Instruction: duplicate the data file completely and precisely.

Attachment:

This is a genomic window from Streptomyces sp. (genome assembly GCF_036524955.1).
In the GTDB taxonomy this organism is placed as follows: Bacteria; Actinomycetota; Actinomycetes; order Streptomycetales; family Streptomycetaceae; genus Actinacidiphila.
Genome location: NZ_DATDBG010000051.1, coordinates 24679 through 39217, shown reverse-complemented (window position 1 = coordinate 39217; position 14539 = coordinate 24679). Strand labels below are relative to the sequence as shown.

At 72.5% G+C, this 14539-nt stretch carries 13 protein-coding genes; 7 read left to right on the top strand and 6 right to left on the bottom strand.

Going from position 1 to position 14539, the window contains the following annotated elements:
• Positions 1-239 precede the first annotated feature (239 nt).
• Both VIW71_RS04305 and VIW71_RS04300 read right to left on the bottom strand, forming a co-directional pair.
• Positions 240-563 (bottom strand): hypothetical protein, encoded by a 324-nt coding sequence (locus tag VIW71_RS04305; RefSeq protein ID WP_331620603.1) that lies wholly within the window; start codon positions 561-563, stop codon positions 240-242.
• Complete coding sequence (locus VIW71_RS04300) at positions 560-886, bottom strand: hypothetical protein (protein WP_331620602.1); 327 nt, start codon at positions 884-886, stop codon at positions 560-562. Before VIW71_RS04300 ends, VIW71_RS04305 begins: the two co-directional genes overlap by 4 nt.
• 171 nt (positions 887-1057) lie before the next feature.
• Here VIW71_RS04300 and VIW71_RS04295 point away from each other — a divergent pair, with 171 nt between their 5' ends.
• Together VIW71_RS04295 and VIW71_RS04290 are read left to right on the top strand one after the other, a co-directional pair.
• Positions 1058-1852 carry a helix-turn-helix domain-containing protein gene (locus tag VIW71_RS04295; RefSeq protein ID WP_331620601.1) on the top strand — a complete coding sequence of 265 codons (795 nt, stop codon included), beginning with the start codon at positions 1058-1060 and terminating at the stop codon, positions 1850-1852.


This is a genomic window from Streptomyces sp. (genome assembly GCF_036524955.1).
In the GTDB taxonomy this organism is placed as follows: Bacteria; Actinomycetota; Actinomycetes; order Streptomycetales; family Streptomycetaceae; genus Actinacidiphila.
Genome location: NZ_DATDBG010000051.1, coordinates 24679 through 39217, shown reverse-complemented (window position 1 = coordinate 39217; position 14539 = coordinate 24679). Strand labels below are relative to the sequence as shown.

At 72.5% G+C, this 14539-nt stretch carries 13 protein-coding genes; 7 read left to right on the top strand and 6 right to left on the bottom strand.

Going from position 1 to position 14539, the window contains the following annotated elements:
• Positions 1-239 precede the first annotated feature (239 nt).
• Both VIW71_RS04305 and VIW71_RS04300 read right to left on the bottom strand, forming a co-directional pair.
• Positions 240-563 (bottom strand): hypothetical protein, encoded by a 324-nt coding sequence (locus tag VIW71_RS04305; RefSeq protein ID WP_331620603.1) that lies wholly within the window; start codon positions 561-563, stop codon positions 240-242.
• Complete coding sequence (locus VIW71_RS04300) at positions 560-886, bottom strand: hypothetical protein (protein WP_331620602.1); 327 nt, start codon at positions 884-886, stop codon at positions 560-562. Before VIW71_RS04300 ends, VIW71_RS04305 begins: the two co-directional genes overlap by 4 nt.
• 171 nt (positions 887-1057) lie before the next feature.
• Here VIW71_RS04300 and VIW71_RS04295 point away from each other — a divergent pair, with 171 nt between their 5' ends.
• Together VIW71_RS04295 and VIW71_RS04290 are read left to right on the top strand one after the other, a co-directional pair.
• Positions 1058-1852 carry a helix-turn-helix domain-containing protein gene (locus tag VIW71_RS04295; RefSeq protein ID WP_331620601.1) on the top strand — a complete coding sequence of 265 codons (795 nt, stop codon included), beginning with the start codon at positions 1058-1060 and terminating at the stop codon, positions 1850-1852.